Monday, June 15, 2009


Jesus could say at the end of his short earthly life, "I have finished the work which you gave me to do." But I wonder how many of us will be able to say that. Are we doing what God has given us to do, or are we distracted and burned-out by trying to do urgent things that are not truly important?

Though Jesus did much during his short earthly life, he didn't do everything everybody wanted him to do. He didn't heal all the sick, he didn't reach everyone. When so much was left undone, how could Jesus say he had finished his work? In his pamphlet, "The Tyranny of the Urgent," Charles Hummel puts it so well, "Here is the secret of Jesus' life and work for God: He prayerfully waited for His Father's instructions and for the strength to follow them. Jesus... discerned the Father's will day by day in a life of prayer. By this means He warded off the urgent and accomplished the important."

If we want to be free from burn-out, free from being victimized by the loud voices of urgency which surround us, we must remember what Jesus told us: "If you continue in my word, you are truly my disciples, and you will know the truth and the truth will make you free." A life of prayer and a life of daily abiding in the Word of God is our key. But oh, how easy it is to let these truly important things be shoved aside by all our urgent voices.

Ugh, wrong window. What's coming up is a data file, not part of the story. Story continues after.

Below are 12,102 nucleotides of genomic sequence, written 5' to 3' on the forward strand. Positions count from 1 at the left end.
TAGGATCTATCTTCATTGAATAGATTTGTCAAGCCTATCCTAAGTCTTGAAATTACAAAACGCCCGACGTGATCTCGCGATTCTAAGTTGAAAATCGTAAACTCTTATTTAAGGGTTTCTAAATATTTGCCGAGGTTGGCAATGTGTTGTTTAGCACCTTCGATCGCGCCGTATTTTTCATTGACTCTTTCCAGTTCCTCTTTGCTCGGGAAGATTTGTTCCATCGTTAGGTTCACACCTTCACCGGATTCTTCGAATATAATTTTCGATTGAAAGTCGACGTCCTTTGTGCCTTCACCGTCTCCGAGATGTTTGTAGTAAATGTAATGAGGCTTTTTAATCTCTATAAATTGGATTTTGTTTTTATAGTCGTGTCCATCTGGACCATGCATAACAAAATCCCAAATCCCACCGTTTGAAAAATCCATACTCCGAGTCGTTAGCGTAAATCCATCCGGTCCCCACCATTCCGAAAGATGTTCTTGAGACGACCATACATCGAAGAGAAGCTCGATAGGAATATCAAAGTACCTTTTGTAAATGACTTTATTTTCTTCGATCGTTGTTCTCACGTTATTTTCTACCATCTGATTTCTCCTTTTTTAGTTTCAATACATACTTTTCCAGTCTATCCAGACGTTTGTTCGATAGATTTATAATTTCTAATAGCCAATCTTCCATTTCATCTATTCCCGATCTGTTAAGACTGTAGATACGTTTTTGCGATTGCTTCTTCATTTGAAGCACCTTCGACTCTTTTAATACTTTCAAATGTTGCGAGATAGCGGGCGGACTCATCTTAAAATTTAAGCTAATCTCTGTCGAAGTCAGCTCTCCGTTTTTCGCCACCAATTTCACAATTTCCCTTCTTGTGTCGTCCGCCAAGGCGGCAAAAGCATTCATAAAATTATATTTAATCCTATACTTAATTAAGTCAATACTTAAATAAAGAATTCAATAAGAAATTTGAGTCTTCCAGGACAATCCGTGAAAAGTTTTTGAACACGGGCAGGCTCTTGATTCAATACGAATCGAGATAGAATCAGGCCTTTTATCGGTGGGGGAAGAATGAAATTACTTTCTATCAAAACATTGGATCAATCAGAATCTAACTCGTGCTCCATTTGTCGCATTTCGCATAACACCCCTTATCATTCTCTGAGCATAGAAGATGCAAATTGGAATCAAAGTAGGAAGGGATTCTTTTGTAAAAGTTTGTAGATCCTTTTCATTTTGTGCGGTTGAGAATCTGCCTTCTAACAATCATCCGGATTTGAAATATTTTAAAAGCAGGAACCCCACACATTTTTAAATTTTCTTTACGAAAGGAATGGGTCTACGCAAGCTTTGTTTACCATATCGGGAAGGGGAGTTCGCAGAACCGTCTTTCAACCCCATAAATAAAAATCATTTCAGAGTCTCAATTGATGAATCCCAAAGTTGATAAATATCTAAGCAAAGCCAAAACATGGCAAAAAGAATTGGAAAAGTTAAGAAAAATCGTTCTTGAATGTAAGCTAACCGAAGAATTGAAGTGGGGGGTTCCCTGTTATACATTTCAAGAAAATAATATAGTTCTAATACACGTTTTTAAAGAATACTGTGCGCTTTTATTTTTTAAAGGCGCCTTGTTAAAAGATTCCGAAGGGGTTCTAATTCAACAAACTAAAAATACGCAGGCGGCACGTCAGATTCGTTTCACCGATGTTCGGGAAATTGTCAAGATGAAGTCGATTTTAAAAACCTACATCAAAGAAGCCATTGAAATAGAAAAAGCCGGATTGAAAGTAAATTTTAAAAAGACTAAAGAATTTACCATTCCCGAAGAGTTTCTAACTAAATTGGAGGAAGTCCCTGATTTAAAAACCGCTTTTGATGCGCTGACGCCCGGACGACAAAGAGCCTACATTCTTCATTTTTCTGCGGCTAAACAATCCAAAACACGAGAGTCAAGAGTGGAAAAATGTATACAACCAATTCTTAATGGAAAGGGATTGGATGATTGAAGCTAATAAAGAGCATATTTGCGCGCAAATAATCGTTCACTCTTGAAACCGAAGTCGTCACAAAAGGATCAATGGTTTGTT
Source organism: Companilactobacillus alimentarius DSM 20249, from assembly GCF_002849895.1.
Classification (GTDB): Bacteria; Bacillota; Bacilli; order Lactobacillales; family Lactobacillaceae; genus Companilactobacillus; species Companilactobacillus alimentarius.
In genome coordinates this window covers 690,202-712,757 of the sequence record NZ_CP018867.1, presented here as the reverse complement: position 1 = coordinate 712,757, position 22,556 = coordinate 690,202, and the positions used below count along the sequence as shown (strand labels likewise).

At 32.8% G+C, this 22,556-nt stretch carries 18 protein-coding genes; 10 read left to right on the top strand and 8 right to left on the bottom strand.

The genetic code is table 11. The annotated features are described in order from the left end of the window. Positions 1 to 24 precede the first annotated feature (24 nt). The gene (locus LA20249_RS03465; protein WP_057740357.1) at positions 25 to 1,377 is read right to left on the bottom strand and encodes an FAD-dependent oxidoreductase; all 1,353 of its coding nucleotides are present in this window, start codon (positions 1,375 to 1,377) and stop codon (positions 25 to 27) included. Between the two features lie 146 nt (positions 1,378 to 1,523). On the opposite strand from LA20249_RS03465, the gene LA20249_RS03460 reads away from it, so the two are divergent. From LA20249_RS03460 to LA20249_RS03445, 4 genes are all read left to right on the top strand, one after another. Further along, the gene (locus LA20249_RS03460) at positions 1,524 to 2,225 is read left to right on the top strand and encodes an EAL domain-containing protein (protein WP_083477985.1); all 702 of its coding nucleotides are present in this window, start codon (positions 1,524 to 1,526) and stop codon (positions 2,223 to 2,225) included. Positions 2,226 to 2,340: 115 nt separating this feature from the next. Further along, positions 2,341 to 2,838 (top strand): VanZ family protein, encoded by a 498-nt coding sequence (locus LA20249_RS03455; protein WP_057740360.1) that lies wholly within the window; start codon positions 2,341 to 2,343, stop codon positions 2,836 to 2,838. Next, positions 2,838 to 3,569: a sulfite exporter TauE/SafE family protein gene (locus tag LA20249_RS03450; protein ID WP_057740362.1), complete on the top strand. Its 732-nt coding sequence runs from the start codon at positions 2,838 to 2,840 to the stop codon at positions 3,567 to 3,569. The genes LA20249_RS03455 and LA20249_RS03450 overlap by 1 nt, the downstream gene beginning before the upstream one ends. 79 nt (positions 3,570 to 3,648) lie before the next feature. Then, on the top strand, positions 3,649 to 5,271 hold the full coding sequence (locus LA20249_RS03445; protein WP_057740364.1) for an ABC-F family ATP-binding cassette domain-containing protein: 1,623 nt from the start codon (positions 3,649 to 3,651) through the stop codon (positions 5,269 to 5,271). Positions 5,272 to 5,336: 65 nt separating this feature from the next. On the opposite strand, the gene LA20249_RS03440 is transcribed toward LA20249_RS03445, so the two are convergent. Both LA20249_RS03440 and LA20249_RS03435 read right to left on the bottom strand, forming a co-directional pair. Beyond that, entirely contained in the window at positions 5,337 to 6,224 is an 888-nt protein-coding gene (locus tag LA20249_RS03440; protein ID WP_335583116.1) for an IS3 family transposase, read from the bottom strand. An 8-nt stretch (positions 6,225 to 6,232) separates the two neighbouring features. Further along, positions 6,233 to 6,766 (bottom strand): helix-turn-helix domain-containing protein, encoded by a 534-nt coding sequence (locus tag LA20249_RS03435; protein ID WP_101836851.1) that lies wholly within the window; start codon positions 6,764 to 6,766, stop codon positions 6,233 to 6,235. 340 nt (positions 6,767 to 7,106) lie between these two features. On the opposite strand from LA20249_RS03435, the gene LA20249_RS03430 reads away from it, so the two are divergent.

Urgent things usually have deadlines and time frames, while important things may not. Therefore, it's quite easy to do the urgent things, but leave the important things undone.

I am convinced that I must step up my commitment to the Word of God to a higher level and get into it deeper and deeper if I ever will be able to do God's will in my life and keep my priorities straight. My dear friends, that applies to all of us. What we Christians need in order to find balance in our lives is to get rid of some of those urgent voices and determine to do what is important. And at the top of our important list should be the commitment to spend substantial time in our pursuit of knowing the living God.

by Mary Whelchel

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